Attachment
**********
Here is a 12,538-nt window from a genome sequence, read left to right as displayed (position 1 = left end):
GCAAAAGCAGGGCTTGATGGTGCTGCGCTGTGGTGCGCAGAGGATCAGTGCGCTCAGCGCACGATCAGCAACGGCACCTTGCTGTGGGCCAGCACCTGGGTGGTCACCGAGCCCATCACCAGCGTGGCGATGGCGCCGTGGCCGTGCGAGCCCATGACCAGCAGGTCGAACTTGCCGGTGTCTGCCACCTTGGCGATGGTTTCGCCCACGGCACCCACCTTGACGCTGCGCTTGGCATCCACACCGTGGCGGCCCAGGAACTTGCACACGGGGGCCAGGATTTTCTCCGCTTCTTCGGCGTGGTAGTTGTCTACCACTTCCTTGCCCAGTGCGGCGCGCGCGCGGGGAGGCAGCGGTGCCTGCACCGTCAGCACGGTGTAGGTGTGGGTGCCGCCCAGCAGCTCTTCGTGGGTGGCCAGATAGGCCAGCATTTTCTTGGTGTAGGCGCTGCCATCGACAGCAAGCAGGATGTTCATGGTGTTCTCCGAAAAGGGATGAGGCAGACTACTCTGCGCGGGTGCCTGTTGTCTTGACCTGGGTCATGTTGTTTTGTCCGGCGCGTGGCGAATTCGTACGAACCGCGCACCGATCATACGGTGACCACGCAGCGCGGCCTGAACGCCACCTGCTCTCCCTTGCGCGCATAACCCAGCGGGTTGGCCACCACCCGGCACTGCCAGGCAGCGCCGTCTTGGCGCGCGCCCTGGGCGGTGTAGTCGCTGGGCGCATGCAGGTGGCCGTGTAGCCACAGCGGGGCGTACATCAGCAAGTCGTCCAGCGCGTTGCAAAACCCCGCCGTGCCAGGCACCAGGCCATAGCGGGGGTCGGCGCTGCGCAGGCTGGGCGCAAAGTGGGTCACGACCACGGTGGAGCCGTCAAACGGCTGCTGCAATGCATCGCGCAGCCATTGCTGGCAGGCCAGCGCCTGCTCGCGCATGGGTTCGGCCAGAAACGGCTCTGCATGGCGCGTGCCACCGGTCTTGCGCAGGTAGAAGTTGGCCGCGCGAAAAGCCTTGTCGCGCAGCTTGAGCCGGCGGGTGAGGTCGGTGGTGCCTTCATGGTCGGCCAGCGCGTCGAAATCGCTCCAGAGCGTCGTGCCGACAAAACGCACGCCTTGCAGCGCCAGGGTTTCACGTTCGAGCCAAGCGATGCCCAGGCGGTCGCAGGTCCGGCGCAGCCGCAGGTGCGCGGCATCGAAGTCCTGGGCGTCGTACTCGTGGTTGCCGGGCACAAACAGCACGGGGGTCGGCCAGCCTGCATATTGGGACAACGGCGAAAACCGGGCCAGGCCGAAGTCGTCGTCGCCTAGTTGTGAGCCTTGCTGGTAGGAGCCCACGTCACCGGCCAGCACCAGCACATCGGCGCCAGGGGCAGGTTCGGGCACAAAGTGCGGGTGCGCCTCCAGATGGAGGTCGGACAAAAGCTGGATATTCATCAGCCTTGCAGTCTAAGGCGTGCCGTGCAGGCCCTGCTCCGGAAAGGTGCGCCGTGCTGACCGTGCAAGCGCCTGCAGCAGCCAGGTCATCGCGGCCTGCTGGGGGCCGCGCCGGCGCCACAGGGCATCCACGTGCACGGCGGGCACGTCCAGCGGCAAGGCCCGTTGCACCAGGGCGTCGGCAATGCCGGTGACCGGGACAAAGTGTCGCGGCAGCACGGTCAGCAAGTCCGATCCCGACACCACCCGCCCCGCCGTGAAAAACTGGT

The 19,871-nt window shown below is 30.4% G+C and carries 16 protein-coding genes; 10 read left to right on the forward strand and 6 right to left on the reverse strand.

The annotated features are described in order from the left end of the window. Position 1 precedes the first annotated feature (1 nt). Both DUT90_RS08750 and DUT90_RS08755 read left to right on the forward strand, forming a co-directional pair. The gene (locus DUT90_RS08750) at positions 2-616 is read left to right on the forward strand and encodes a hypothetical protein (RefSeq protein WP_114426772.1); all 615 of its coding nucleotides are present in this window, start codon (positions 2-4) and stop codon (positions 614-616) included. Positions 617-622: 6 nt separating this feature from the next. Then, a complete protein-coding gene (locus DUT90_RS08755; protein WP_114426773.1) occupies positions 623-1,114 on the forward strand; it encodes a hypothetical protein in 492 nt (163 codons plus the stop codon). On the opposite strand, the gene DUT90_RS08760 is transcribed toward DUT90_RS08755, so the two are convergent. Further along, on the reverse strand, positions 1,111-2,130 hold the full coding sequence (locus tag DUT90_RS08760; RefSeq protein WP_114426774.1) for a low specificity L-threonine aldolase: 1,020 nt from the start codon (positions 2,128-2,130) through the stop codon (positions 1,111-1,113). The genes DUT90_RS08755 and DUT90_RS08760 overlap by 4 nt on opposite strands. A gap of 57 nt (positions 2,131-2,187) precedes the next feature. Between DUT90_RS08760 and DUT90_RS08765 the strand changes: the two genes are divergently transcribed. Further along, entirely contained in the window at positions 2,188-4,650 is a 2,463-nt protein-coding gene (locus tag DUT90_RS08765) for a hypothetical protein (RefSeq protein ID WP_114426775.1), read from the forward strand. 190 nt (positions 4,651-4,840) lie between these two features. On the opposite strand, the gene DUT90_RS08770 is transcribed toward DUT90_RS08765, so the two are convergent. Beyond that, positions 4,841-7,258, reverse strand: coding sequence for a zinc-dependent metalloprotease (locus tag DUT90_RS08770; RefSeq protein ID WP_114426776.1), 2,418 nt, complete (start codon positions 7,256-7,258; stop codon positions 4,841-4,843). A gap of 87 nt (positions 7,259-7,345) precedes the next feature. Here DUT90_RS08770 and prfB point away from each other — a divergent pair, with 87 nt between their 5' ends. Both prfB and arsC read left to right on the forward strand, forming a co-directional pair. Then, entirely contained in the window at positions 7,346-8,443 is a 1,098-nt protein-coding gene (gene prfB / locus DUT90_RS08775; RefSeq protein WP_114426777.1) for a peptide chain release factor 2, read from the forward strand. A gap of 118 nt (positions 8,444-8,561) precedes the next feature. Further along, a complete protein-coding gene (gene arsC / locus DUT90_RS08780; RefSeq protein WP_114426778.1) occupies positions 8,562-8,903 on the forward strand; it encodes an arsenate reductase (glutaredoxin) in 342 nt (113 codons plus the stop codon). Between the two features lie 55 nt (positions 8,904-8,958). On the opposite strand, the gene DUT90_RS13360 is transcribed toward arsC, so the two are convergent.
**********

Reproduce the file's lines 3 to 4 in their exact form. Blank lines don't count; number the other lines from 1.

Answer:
The 19,871-nt window shown below is 30.4% G+C and carries 16 protein-coding genes; 10 read left to right on the forward strand and 6 right to left on the reverse strand.

The annotated features are described in order from the left end of the window. Position 1 precedes the first annotated feature (1 nt). Both DUT90_RS08750 and DUT90_RS08755 read left to right on the forward strand, forming a co-directional pair. The gene (locus DUT90_RS08750) at positions 2-616 is read left to right on the forward strand and encodes a hypothetical protein (RefSeq protein WP_114426772.1); all 615 of its coding nucleotides are present in this window, start codon (positions 2-4) and stop codon (positions 614-616) included. Positions 617-622: 6 nt separating this feature from the next. Then, a complete protein-coding gene (locus DUT90_RS08755; protein WP_114426773.1) occupies positions 623-1,114 on the forward strand; it encodes a hypothetical protein in 492 nt (163 codons plus the stop codon). On the opposite strand, the gene DUT90_RS08760 is transcribed toward DUT90_RS08755, so the two are convergent. Further along, on the reverse strand, positions 1,111-2,130 hold the full coding sequence (locus tag DUT90_RS08760; RefSeq protein WP_114426774.1) for a low specificity L-threonine aldolase: 1,020 nt from the start codon (positions 2,128-2,130) through the stop codon (positions 1,111-1,113). The genes DUT90_RS08755 and DUT90_RS08760 overlap by 4 nt on opposite strands. A gap of 57 nt (positions 2,131-2,187) precedes the next feature. Between DUT90_RS08760 and DUT90_RS08765 the strand changes: the two genes are divergently transcribed. Further along, entirely contained in the window at positions 2,188-4,650 is a 2,463-nt protein-coding gene (locus tag DUT90_RS08765) for a hypothetical protein (RefSeq protein ID WP_114426775.1), read from the forward strand. 190 nt (positions 4,651-4,840) lie between these two features. On the opposite strand, the gene DUT90_RS08770 is transcribed toward DUT90_RS08765, so the two are convergent. Beyond that, positions 4,841-7,258, reverse strand: coding sequence for a zinc-dependent metalloprotease (locus tag DUT90_RS08770; RefSeq protein ID WP_114426776.1), 2,418 nt, complete (start codon positions 7,256-7,258; stop codon positions 4,841-4,843). A gap of 87 nt (positions 7,259-7,345) precedes the next feature. Here DUT90_RS08770 and prfB point away from each other — a divergent pair, with 87 nt between their 5' ends. Both prfB and arsC read left to right on the forward strand, forming a co-directional pair. Then, entirely contained in the window at positions 7,346-8,443 is a 1,098-nt protein-coding gene (gene prfB / locus DUT90_RS08775; RefSeq protein WP_114426777.1) for a peptide chain release factor 2, read from the forward strand. A gap of 118 nt (positions 8,444-8,561) precedes the next feature. Further along, a complete protein-coding gene (gene arsC / locus DUT90_RS08780; RefSeq protein WP_114426778.1) occupies positions 8,562-8,903 on the forward strand; it encodes an arsenate reductase (glutaredoxin) in 342 nt (113 codons plus the stop codon). Between the two features lie 55 nt (positions 8,904-8,958). On the opposite strand, the gene DUT90_RS13360 is transcribed toward arsC, so the two are convergent.